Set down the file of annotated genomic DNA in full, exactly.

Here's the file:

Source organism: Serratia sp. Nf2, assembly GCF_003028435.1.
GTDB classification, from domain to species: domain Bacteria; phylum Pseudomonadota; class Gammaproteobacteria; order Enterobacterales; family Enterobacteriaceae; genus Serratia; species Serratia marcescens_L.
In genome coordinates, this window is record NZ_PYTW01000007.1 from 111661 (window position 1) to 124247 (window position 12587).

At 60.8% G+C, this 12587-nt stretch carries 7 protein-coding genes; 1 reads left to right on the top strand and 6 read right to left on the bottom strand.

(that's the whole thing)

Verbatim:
Source organism: Serratia sp. Nf2, assembly GCF_003028435.1.
GTDB classification, from domain to species: domain Bacteria; phylum Pseudomonadota; class Gammaproteobacteria; order Enterobacterales; family Enterobacteriaceae; genus Serratia; species Serratia marcescens_L.
In genome coordinates, this window is record NZ_PYTW01000007.1 from 111661 (window position 1) to 124247 (window position 12587).

At 60.8% G+C, this 12587-nt stretch carries 7 protein-coding genes; 1 reads left to right on the top strand and 6 read right to left on the bottom strand.